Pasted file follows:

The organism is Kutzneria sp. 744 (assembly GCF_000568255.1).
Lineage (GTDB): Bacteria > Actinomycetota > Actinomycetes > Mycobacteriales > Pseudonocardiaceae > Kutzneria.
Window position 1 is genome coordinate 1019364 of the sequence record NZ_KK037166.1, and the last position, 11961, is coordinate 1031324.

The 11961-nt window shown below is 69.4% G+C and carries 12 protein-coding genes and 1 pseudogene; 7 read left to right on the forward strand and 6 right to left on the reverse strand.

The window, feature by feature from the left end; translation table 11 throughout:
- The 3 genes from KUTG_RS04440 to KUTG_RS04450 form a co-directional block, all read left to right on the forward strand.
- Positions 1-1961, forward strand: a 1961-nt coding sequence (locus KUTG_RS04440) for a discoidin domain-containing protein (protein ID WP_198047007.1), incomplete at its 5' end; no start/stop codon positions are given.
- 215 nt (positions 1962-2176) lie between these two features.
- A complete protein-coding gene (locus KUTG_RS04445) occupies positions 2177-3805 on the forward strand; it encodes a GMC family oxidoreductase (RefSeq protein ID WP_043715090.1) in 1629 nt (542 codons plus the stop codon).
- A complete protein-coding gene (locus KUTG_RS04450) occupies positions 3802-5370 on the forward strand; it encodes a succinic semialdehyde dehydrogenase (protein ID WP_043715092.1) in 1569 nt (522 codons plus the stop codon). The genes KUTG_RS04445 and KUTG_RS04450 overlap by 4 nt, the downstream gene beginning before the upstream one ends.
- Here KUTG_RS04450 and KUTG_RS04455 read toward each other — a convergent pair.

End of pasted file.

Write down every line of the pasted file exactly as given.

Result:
The organism is Kutzneria sp. 744 (assembly GCF_000568255.1).
Lineage (GTDB): Bacteria > Actinomycetota > Actinomycetes > Mycobacteriales > Pseudonocardiaceae > Kutzneria.
Window position 1 is genome coordinate 1019364 of the sequence record NZ_KK037166.1, and the last position, 11961, is coordinate 1031324.

The 11961-nt window shown below is 69.4% G+C and carries 12 protein-coding genes and 1 pseudogene; 7 read left to right on the forward strand and 6 right to left on the reverse strand.

The window, feature by feature from the left end; translation table 11 throughout:
- The 3 genes from KUTG_RS04440 to KUTG_RS04450 form a co-directional block, all read left to right on the forward strand.
- Positions 1-1961, forward strand: a 1961-nt coding sequence (locus KUTG_RS04440) for a discoidin domain-containing protein (protein ID WP_198047007.1), incomplete at its 5' end; no start/stop codon positions are given.
- 215 nt (positions 1962-2176) lie between these two features.
- A complete protein-coding gene (locus KUTG_RS04445) occupies positions 2177-3805 on the forward strand; it encodes a GMC family oxidoreductase (RefSeq protein ID WP_043715090.1) in 1629 nt (542 codons plus the stop codon).
- A complete protein-coding gene (locus KUTG_RS04450) occupies positions 3802-5370 on the forward strand; it encodes a succinic semialdehyde dehydrogenase (protein ID WP_043715092.1) in 1569 nt (522 codons plus the stop codon). The genes KUTG_RS04445 and KUTG_RS04450 overlap by 4 nt, the downstream gene beginning before the upstream one ends.
- Here KUTG_RS04450 and KUTG_RS04455 read toward each other — a convergent pair.